The platypus is a highly unusual animal for a number of reasons. It is one of only two mammals to lay eggs (the other being the echidna), it is one of only two species of mammal capable of envenomating (the other being the shrew) and it has a beak. It is highly adapted in a number of other ways, too, and is truly a strange product of its environment.
Egg laying mammals are called monotremes, and there are only five species that do so -- four of which are echidna. Little fossil evidence of monotremes exists, but scientists believe that before evolving to deliver live young, most mammals laid eggs. In that regard, the platypus is a historic relic.
In contrast to its lack of evolution on the egg-laying front, platypus are highly evolved in other areas. Male platypodes have a spur on each foot, from which they can deliver a venomous sting. This capacity to deliver poison is extremely rare for mammals. Shrews are capable of doing it, too, but the platypus is the only creature on Earth to have a venomous spur.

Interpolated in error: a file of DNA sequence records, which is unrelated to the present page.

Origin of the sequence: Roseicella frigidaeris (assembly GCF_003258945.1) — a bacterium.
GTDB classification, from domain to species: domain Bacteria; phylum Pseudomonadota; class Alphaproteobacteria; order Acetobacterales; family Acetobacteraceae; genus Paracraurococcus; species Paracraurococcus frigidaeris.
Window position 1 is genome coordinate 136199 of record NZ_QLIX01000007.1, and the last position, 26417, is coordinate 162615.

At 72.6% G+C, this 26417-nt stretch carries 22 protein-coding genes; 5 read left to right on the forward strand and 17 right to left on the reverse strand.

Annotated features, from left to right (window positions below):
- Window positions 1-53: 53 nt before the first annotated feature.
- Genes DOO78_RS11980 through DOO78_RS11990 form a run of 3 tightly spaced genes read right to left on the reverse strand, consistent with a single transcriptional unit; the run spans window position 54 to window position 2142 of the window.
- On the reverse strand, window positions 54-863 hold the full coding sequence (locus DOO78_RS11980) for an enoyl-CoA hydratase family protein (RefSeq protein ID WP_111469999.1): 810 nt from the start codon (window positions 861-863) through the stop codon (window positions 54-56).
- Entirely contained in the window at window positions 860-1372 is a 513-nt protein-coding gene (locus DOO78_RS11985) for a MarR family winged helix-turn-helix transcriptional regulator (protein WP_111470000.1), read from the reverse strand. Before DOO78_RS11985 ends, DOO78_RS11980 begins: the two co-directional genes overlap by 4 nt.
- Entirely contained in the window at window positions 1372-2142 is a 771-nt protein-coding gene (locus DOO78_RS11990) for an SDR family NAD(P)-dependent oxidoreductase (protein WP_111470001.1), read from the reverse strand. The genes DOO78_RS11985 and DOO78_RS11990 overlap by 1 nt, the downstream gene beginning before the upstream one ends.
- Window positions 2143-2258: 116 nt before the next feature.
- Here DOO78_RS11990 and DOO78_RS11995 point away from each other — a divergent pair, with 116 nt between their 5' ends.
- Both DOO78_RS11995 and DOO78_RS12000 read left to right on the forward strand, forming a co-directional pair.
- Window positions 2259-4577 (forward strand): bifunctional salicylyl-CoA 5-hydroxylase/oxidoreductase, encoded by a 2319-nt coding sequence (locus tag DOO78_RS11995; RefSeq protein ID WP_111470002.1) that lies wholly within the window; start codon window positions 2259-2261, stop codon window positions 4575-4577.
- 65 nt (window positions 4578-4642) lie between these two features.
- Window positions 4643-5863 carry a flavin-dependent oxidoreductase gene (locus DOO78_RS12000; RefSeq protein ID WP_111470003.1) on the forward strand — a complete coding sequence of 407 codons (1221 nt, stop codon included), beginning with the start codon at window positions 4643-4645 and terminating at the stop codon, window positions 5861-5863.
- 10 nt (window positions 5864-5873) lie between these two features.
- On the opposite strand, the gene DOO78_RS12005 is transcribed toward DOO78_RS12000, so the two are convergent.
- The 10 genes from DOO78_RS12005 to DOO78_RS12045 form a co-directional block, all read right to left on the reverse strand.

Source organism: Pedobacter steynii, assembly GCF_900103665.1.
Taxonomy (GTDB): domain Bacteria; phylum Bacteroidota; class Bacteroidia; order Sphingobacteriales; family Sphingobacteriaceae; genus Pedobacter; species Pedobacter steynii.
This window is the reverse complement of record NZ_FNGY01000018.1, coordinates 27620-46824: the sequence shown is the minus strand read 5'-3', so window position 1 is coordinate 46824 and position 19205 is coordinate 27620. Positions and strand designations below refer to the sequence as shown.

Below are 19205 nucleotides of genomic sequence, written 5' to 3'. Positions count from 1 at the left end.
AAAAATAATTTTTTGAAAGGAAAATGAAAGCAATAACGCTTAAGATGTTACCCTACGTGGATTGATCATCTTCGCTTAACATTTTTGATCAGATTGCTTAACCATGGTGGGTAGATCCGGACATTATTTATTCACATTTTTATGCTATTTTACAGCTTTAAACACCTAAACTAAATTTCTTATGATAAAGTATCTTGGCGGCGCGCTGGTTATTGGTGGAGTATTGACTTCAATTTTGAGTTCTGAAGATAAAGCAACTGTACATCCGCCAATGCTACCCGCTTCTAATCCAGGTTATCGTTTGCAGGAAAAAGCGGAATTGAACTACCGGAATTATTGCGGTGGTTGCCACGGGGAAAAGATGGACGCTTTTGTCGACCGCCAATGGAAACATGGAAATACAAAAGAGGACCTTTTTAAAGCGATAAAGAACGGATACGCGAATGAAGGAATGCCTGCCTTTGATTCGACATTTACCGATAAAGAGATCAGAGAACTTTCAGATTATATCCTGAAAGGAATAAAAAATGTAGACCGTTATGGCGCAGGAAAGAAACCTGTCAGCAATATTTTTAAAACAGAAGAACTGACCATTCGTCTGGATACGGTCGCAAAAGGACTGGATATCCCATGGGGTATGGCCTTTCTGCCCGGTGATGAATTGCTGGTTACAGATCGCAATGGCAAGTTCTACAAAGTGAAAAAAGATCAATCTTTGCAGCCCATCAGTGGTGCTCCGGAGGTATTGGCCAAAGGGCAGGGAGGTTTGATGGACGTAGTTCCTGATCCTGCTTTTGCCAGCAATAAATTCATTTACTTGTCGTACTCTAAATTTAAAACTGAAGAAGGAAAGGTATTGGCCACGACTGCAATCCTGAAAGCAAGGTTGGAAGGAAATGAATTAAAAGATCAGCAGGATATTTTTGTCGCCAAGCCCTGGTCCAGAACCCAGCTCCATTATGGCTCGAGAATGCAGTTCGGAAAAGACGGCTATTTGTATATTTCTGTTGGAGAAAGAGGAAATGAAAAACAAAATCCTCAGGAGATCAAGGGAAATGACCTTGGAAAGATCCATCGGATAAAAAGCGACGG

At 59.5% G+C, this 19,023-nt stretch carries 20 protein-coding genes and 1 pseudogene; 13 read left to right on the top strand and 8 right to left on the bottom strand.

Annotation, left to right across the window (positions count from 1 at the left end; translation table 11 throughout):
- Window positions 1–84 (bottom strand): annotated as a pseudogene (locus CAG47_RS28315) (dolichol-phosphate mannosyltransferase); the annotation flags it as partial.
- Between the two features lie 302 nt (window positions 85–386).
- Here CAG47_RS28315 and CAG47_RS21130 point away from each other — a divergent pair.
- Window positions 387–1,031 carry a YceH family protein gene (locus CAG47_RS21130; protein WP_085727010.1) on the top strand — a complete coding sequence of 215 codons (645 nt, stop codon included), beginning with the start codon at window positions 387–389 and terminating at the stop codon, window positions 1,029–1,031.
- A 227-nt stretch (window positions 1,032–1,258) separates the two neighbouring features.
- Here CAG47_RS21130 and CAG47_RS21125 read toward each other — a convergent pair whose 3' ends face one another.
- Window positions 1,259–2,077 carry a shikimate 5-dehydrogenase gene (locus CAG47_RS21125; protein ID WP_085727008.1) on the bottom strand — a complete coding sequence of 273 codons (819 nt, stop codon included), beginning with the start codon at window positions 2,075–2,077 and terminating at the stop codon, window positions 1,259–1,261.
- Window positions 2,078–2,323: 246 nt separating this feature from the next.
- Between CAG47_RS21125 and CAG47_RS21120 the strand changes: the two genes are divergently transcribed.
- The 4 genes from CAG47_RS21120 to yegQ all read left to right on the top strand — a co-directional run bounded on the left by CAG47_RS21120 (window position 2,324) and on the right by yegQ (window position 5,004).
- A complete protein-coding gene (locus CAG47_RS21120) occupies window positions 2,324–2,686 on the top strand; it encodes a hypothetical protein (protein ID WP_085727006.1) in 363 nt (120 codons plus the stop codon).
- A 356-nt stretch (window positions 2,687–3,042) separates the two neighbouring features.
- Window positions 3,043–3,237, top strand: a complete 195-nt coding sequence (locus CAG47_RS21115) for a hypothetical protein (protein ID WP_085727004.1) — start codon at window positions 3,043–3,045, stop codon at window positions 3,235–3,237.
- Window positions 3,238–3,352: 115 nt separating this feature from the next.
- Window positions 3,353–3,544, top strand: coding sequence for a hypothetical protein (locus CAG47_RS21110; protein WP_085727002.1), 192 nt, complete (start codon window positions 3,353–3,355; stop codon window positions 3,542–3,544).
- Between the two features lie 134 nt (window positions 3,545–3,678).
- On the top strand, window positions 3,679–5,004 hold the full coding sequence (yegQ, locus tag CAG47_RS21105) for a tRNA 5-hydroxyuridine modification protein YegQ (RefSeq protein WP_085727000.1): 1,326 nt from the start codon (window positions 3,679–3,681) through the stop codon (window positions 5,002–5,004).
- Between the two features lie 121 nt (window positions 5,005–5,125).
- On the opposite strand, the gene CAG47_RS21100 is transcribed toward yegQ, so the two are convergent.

One of the most distinguishing feature of the platypus is its duck bill. This feature enable the platypus to hear and breathe while diving for prey. It is remarkably similar to a duck’s bill, hence the name, but it most likely evolved independently of the duck, despite this similarity.
As well as being good at swimming, platypodes are good diggers. They have adapted to have strong, shovel-like claws that enable them to move and disturb thick, heavy soil and mud. They dig in order to burrow. This is especially important for females, who use a nesting burrow for raising their young.
The platypus tail is fat and flat. Its flatness assists with swimming, functioning almost like a rudder. But the tail is also a fat store. Again, this adaptation is especially important for females, who require stores of fat for nesting in their burrow. However, males store fat as well, for periods when they are unable to find food.
Platypuses have evolved to have webbed feet. The webs enable them to swim more efficiently and move around on soft, muddy surfaces with ease. The front feet are fully webbed, the hind feet are only partially webbed.
Simon Foden has been a freelance writer and editor since 1999. He began his writing career after graduating with a Bachelors of Arts degree in music from Salford University. He has contributed to and written for various magazines including "K9 Magazine" and "Pet Friendly Magazine." He has also written for Dogmagazine.net.